By Johan de Villiers, managing director, First Technology
Software Defined Networking (SDN) is taking the rest of the world by storm as organisations seek greater control, performance and management across the data centre and the network; and recognise the benefits SDN can offer in terms of cost savings on capital and operating costs, improved network performance, increased productivity, and improved security.
However, new research shows South Africa is behind the adoption curve. First Technology and Extreme Networks recently polled 200 South African business respondents, including 6 CIOs, 43 C-suite executives, 70 IT managers and 81 IT professionals on their views on SDN and the cloud, which is closely aligned with SDN.
Surprisingly, 30.5% of respondents said they didn’t know what SDN was; 27.38% had no plans to adopt an SDN strategy, and 11.81% did not believe SDN would benefit them. 27.83% said their companies were not using SDN and had no plans to do so, 48.11% said their companies were currently embarking on SDN strategies, and 24.06% said their companies were already SDN-enabled.
In a market expected to top $132 billion globally by 2022, South Africa is lagging, even though local survey respondents said their top network priorities right now were performance (35.42%) and security (33.96%) – all areas where advanced new SDN platforms offer solutions. Extreme Networks’ EXOS Linux-based operating system, for example, supports fast and flexible yet consistent provisioning, programmability and heterogeneity across platforms.
The majority of respondents believed their companies were somewhat ready (41.06%) or completely ready (38.16%) ready for Software Defined Networking. However, 20.77% said their companies were not ready for SDN. South African IT professionals who had no SDN strategy reported that complexity (47.26%) and cost (40.93%) stood in the way of adoption.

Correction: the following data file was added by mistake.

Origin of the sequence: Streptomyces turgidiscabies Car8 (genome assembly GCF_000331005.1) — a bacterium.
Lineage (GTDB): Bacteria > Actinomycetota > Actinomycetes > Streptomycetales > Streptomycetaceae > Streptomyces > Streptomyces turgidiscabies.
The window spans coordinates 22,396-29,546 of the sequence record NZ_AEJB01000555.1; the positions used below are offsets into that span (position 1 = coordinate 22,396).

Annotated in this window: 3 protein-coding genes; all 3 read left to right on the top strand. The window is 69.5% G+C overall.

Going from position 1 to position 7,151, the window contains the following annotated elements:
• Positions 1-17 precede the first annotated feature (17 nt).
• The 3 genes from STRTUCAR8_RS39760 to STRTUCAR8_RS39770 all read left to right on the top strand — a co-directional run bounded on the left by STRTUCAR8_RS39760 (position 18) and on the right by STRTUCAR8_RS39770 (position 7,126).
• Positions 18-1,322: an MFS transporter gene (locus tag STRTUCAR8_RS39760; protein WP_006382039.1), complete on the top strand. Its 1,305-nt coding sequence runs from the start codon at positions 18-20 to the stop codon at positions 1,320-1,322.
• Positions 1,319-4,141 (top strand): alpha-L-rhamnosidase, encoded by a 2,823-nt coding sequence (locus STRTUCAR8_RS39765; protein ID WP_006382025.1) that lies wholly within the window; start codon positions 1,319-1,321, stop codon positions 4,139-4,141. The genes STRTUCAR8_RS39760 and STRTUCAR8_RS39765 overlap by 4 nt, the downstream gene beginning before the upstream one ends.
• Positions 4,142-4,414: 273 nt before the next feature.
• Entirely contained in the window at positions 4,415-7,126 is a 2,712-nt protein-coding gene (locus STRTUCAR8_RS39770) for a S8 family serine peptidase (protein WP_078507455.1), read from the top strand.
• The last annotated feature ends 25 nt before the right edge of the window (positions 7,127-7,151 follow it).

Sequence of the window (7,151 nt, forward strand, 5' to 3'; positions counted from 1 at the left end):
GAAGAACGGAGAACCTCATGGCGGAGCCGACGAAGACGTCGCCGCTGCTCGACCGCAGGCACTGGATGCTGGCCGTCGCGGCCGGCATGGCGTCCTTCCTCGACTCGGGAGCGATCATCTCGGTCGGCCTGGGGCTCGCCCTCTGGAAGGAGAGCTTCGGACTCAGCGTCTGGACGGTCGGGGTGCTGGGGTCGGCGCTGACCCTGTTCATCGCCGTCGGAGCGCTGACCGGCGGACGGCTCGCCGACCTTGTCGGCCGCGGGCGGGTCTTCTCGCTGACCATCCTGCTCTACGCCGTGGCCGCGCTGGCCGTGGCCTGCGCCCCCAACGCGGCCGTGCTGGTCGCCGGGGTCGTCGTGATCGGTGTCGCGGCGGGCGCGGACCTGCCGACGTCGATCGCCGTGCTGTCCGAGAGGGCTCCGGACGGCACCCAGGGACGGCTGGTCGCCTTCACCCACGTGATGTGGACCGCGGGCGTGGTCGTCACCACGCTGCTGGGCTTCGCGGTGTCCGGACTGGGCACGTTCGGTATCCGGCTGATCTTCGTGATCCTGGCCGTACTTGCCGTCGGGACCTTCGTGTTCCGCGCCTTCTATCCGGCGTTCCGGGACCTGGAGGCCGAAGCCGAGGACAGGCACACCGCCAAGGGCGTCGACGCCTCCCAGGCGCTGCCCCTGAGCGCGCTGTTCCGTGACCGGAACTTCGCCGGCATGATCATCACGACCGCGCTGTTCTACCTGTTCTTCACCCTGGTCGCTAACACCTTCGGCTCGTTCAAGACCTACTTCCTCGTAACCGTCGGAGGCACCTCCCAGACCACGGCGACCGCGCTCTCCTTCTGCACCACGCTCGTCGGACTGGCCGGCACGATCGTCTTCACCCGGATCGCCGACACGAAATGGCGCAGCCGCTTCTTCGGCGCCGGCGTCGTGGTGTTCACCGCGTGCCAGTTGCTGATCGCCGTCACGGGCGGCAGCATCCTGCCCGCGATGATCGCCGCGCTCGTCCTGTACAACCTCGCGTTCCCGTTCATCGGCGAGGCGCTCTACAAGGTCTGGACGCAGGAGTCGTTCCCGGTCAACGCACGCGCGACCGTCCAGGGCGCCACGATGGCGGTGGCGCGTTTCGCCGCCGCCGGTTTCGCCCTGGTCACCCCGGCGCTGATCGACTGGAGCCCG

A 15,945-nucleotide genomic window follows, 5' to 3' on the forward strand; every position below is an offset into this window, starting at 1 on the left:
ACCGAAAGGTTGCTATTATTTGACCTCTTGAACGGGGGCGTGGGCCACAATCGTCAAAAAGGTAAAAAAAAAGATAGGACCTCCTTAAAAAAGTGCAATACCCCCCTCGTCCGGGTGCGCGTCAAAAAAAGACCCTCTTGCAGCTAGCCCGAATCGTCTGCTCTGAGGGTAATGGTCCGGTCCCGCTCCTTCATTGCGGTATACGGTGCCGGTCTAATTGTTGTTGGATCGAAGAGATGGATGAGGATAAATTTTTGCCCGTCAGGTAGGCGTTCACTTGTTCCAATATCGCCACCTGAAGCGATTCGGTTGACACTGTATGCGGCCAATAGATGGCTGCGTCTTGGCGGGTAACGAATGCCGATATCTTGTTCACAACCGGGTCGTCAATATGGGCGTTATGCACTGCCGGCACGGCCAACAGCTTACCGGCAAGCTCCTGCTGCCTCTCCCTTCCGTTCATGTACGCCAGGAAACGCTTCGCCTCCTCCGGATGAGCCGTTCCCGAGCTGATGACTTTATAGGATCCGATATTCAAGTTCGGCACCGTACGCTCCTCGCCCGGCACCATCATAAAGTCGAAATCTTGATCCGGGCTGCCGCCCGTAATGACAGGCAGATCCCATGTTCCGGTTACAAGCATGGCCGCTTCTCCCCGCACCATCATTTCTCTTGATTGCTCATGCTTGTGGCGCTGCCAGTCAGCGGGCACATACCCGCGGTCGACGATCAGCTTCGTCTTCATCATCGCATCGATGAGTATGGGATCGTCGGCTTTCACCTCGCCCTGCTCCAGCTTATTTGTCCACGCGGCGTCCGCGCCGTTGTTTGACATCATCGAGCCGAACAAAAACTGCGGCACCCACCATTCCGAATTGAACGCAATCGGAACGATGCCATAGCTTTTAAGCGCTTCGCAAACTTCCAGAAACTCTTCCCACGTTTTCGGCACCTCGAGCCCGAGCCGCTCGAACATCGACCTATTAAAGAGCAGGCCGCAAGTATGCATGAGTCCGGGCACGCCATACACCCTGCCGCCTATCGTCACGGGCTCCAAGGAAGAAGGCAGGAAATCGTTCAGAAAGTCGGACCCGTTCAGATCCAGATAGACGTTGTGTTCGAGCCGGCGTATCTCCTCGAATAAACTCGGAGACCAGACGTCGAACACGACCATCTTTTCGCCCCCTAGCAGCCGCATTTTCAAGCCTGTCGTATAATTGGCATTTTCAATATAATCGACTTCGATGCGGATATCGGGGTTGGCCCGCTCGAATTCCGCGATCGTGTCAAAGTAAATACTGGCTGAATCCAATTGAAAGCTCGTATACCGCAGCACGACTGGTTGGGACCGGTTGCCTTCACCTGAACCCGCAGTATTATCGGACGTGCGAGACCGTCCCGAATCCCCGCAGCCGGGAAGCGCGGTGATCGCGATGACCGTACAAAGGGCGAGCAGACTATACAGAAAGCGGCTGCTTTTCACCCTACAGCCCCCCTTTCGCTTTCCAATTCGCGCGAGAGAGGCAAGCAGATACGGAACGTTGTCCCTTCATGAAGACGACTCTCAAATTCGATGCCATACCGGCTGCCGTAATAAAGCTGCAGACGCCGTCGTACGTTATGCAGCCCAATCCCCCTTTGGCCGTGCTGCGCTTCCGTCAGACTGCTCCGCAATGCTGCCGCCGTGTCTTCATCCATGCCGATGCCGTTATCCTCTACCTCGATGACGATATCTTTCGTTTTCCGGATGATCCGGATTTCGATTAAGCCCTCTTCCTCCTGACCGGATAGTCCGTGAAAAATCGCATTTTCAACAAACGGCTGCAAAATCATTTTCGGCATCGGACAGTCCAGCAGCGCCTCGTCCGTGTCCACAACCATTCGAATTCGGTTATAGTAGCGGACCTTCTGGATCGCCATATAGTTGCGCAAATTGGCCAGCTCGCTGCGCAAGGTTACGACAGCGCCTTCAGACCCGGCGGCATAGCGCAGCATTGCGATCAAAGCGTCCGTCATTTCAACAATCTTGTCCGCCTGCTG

As SDN maturity is closely linked with cloud adoption, South African respondents were also asked about their companies’ current level of cloud adoption. The largest proportion (37.71%) reported some private cloud use. 16.53% reported some hybrid cloud use, 15.68% said they made some use of public cloud, and only 14.83% reported that their companies made extensive use of the cloud. 15.25% reported that their companies made no use of the cloud at all. Respondents said the main factors hampering their companies’ optimal use of cloud technologies were security concerns (35.12%), control and management concerns (27.09%), cost (26.76%) and limitations caused by existing infrastructure (11.04%).
The SDN and cloud concerns can be easily overcome, however. Advanced new solutions such as Extreme Networks’ SDN deliver open-standards, comprehensive platform that makes it easy for any organisation to deploy SDN solutions, regardless of their size or in-house skills. Organisations can now migrate their existing networks without expensive forklift upgrades. They can accelerate application innovation and reduces risks for the entire network. They address complexity concerns through modular, open and standards-based development environments that integrate with existing infrastructure and avoid architecture lock-in, while also offering edge-to-core management that addresses enterprise concerns around security, control and management.
In the South African survey, respondents believed the top benefits of SDN were centralised security (22.77%), centralised network provisioning (22.28%), lower operating costs (15.35%), holistic enterprise management (12.87%), cloud abstraction (8.17%) and guaranteed content delivery (6.93%). These results are in line with international trends, where SDN’s benefits are well recognised.
A software-defined approach to business and IT accelerates digital transformation and addresses key concerns among South African IT managers and CIOs; and SDN is increasingly recognised as the architectural model most capable of aligning with the 3rd platform for IT. In a hyper-connected world, SDN has never been more important for keeping it all together, and South Africa needs to move faster to overcome its concerns and catch up.